12 Ways To Find A Mover You Can Trust

It is widely recognized that some Internet Websites attract consumers off of the World Wide Web and then take advantage of them. According to moving and relocation industry professionals there are 12 sure fire ways a consumer or business can determine if they will be satisfied with the company they select to handle their move to a new home or office. Here are the 12 ways you can spot a qualified mover that you can trust:

  1. Avoid booking your move with a internet based moving broker, most of whom hand your move over to a different company, a company you have not checked and done research on. Make sure that the company you book your move with will be the same company who performs your actual physical move.
  2. You should be able to meet or talk to the owner. If you can talk to the owner of the business, even if only by phone, you will be able to develop a feeling of confidence that he is experienced and capable enough to assure a professional move.
  3. It is a good idea to get a recommendation. A satisfied customer is the best sales pitch for a mover. Remember, even a mover with a big franchised name is still a local business who is only as good as his local reputation.
  4. If you are moving within a state, make sure the mover you are considering is licensed by that state’s Department of Transportation, Public Utilities Commission, or Bureau of Consumer Affairs. A call to your local state association can help determine if a mover is licensed.  In the Commonwealth of Massachusetts, local moving companies are regulated by the Massachusetts Department of Telecommunications & Energy (Transportation Division).  The MDTE website is http://www.mass.gov/dte/transportation/transportation.htm.  If you are moving to a different state, check to make sure the mover is licensed by the Federal Department of Transportation, located at http://www.fmcsa.dot.gov/factsfigs/moving.htm. Don’t take the company’s word for it, call the regulatory agency or state association and check for yourself.
  5. Check with the Better Business Bureau regarding constant numerous complaints at http://www.bosbbb.org. Note that a responsible mover may have a few complaints lodged against them — the more moves they handle the more likely it is that they will have at least a few complaints — but their record with the Better Business Bureau should show that they have a satisfactory rating and that they respond to and resolve complaints.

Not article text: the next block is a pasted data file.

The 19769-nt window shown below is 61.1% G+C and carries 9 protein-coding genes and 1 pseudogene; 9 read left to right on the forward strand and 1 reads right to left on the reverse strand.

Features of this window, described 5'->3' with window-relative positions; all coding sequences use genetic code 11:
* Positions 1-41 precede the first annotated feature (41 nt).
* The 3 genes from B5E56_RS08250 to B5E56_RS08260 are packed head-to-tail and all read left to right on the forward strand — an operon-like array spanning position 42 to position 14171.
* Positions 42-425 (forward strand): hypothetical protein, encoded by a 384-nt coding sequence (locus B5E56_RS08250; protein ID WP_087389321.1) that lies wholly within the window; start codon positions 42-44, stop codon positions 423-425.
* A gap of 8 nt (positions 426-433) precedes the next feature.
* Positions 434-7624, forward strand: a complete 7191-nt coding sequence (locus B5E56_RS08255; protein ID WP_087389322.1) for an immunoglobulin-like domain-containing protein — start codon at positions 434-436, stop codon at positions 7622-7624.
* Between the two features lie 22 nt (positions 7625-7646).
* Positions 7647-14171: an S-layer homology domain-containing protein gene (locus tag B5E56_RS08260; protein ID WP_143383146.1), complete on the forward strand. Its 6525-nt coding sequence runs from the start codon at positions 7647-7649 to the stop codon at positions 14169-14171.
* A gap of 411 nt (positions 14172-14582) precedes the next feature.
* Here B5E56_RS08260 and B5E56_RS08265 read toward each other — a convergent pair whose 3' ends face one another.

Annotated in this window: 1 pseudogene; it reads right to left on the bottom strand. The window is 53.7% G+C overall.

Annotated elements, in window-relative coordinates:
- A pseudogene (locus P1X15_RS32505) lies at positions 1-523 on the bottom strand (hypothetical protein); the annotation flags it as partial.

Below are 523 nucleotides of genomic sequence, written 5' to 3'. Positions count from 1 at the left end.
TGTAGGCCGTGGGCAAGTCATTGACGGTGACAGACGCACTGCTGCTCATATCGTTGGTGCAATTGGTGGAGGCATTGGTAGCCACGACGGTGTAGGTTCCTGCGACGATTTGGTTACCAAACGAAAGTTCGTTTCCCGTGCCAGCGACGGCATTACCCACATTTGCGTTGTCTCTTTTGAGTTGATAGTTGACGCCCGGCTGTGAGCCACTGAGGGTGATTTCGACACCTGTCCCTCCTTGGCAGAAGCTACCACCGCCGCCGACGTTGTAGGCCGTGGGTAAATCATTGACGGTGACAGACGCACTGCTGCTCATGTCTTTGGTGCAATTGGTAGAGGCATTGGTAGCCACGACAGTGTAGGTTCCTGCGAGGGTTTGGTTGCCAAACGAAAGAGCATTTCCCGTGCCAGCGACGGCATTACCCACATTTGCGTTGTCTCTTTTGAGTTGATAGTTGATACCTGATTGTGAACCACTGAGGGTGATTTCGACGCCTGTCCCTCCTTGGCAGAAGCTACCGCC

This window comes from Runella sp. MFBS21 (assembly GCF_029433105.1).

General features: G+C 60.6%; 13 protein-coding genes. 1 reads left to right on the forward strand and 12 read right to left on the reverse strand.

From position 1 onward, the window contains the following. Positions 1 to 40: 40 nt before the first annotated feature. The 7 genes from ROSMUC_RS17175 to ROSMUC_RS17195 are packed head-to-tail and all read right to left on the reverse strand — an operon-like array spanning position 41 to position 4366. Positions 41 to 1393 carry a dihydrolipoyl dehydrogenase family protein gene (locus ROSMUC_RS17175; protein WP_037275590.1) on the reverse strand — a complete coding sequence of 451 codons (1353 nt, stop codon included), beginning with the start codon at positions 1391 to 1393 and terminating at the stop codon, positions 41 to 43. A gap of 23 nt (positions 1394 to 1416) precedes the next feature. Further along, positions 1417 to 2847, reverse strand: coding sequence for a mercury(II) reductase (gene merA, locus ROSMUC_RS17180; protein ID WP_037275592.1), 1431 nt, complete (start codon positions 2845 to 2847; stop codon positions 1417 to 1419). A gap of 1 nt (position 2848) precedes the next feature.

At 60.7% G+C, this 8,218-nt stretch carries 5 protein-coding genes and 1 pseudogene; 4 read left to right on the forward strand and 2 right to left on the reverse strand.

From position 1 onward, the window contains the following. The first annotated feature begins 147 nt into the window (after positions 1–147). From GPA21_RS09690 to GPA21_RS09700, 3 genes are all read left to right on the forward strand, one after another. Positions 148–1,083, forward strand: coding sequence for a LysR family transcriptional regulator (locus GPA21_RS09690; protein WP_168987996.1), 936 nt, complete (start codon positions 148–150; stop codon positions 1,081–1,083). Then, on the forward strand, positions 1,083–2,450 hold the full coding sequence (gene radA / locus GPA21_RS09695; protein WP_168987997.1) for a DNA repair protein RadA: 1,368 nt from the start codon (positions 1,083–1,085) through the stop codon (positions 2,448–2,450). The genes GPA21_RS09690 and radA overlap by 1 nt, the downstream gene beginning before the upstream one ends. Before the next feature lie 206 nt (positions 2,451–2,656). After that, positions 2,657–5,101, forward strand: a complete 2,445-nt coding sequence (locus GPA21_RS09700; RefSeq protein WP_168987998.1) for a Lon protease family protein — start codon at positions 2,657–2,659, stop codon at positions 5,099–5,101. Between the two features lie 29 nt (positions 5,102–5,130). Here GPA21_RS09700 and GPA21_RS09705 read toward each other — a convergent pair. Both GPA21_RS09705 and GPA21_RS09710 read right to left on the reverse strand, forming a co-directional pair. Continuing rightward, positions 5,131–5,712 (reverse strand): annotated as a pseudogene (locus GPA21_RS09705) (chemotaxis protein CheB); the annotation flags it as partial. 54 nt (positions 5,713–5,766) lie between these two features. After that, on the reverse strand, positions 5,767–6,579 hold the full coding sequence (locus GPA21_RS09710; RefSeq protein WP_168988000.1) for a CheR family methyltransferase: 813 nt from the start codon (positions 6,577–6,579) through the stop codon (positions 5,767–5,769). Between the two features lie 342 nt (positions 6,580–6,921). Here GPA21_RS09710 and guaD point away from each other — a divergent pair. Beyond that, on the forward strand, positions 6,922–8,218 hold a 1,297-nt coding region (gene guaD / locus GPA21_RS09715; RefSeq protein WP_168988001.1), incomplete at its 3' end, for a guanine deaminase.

6. Ask your potential mover if they carry Workers’ Compensation Insurance. If you have doubts ask to see “proof of insurance” in the form of an “Insurance Certificate” issued by their insurance carrier. Remember; without Workers Compensation Insurance you will be potentially liable for anyone hurt on your premises. Workers’ Compensation Insurance adds to the cost of doing business but it protects you if someone is injured during your move. Be suspicious of the very low bidder for they may be cutting costs by cheating on essential Workers’ Compensation Insurance protection.
  7. Make sure the mover’s place of business actually exists. Beware of companies who provide no business address on their Website, business documents, or a company that is hesitant to provide you with their physical business address. It is important that you know where to track the company down if you have a problem.
  8. Don’t listen to sales people who tell stories. A high-quality firm with a good reputation doesn’t need to knock the competition, or criticize other firms to make themselves look better.
  9. It’s a good idea to get a recommendation. A satisfied customer is the best sales pitch.
  10. Ask if the company is a member of the state moving and storage association in the state in which they are based. Ask if they are a member of the American Moving & Storage Association, located at http://www.promover.org. A reputable company should be a member of one or the other.
  11. If you are moving to a different state, read the federally mandated publication, “Your Rights and Responsibilities When You Move”, at http://www.fmcsa.dot.gov/factsfigs/rights.htm.
  12. If you are moving to a different state, insist that you receive the following federally mandated documents from your mover. If the mover is hesitant to provide you with any of these items you should reconsider using that company (note that many state agencies also mandate documents of this type):
    • An “Order for Service” signed by your mover. The Order for service protects you by spelling out the agreement between you and your mover regarding the dates the shipment will be loaded and delivered, the estimated cost, and (if you are moving to a different state) the fact that the mover can only collect 110% of the estimate at the time of delivery.
    • A written estimate itemizing the entire component charges that makes up the estimate for your moving cost. Prior to the move date, insist on an in-home visual inspection of the goods you are moving. Accurate estimates can seldom be provided over the telephone. Never believe that a phone estimate given by a mover, will be the actual cost of your move.
    • A “Table of Measurements” (also known as a “Cube Sheet”) listing all of the items that you will be moving (pieces of furniture, number of boxes, etc.). The mover creates the Table of Measurements in order to calculate the size and weight of your move.

Retaining the services of a high quality, licensed mover requires a little work on the part of the consumer, but the reward is great; a high quality move with minimal stress. We urge you to spend a little extra time to assure that you locate one of the many quality minded licensed moving & storage professionals operating in our industry.